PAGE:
How do I get started by setting up simple environmental monitoring and regulation?

Here is how I generally set up Mycodo to monitor and regulate:

  1. Determine what environmental condition you want to measure or regulate. Consider the devices that must be coupled to achieve this. For instance, temperature regulation would require a temperature sensor input and an electric heater (or cooler) output.
  2. Determine what relays you will need to control power to your electric devices. The Raspberry Pi is capable of directly switching relays (using a controllable 3.3-volt signal from the Pi’s GPIO pins). Remember to select a relay that can handle the electrical current load from your switched device and won’t exceed the maximum current draw from the Raspberry Pi GPIO pin the relay is connected to.
  3. See the Input Devices section for information about supported inputs. Acquire sensor(s) and relay(s) and connect them to the Raspberry Pi according to the manufacturer’s instructions. For instance, a sensor that communicates via the I2C bus will connect the SDA, SCL, Power, and Ground pins of the sensor to the SDA, SCL, 3.3 volt, and Ground pins of the Raspberry Pi. Make sure to enable the I2C interface under [Gear Icon] -> Configure -> Raspberry Pi . Additionally, the simplest way to connect a relay is to connect the controlling side of the relay to a GPIO pin and Ground of the Raspberry Pi (remember to select a relay that will not exceed the current limitation of the GPIO pin). Some relays require the proper polarity for the controlling voltage, so refer to the manufacturer’s datasheet to determine if this is the case.
  4. On the Setup -> input page, add a new input using the drop-down menu. Configure the input with the correct communication pins and other options. Activate the input to begin recording measurements to the Mycodo measurement database.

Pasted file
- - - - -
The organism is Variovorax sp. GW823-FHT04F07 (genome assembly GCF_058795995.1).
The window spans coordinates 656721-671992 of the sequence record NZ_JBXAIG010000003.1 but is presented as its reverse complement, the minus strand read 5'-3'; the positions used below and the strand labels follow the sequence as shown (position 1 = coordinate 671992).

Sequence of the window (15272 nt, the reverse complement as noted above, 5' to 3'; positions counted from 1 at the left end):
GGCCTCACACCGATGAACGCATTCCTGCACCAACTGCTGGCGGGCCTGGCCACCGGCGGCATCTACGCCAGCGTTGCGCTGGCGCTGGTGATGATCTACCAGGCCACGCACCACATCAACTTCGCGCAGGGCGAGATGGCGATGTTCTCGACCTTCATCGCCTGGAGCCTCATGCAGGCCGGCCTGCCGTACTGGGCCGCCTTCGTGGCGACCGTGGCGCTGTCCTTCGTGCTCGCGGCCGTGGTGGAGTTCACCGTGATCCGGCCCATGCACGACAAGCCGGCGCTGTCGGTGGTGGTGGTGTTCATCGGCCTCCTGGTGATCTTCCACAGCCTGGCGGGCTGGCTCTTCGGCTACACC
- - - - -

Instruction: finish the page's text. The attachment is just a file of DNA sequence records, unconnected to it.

5. Go to the Data -> Live page to ensure there are measurements being acquired from the input.
  6. On the Setup -> Output page, add an On/Off GPIO Output and configure the GPIO pin that’s connected to the relay, whether the relay switches On when the signal is HIGH or LOW, and what state (On or Off) to set the relay when Mycodo starts. There are a number of other Outputs to choose from, but this is the most basic to start with, that will simply switch the GPIO pin HIGH (3.3 volts) or LOW (0 volts) to switch the relay that’s connected to the pin.
  7. Connect your device to the relay. This can be dont a number of ways, and will depend on a number of factors, including whether you’re using DC or AC voltage, whether there are screw terminals or a connector/socket, etc. In the simplest scenario, AC mains voltage can be applied by cutting the live wire and connecting each of the newly-cut ends to each of the terminals on the switching side fo the relay. This enables the relay to short/connect or break/disconnect the connection, which will power and depower your device.
  8. Test the Output by switching it On and Off (or generating a PWM signal if it’s a PWM Output) from the Setup -> Output page and make sure the device connected to the relay turns On when you select “On”, and Off when you select “Off”.
  9. On the Setup -> Function page, create a PID controller with the appropriate input measurement, output, and other parameters. Activate the PID controller.
  10. On the Data -> Dashboard page, create a graph that includes the input measurement, the output, and the PID output and setpoint. This provides a good visualization for tuning the PID. See Quick Setup Examples for a greater detail of this process and tuning tips.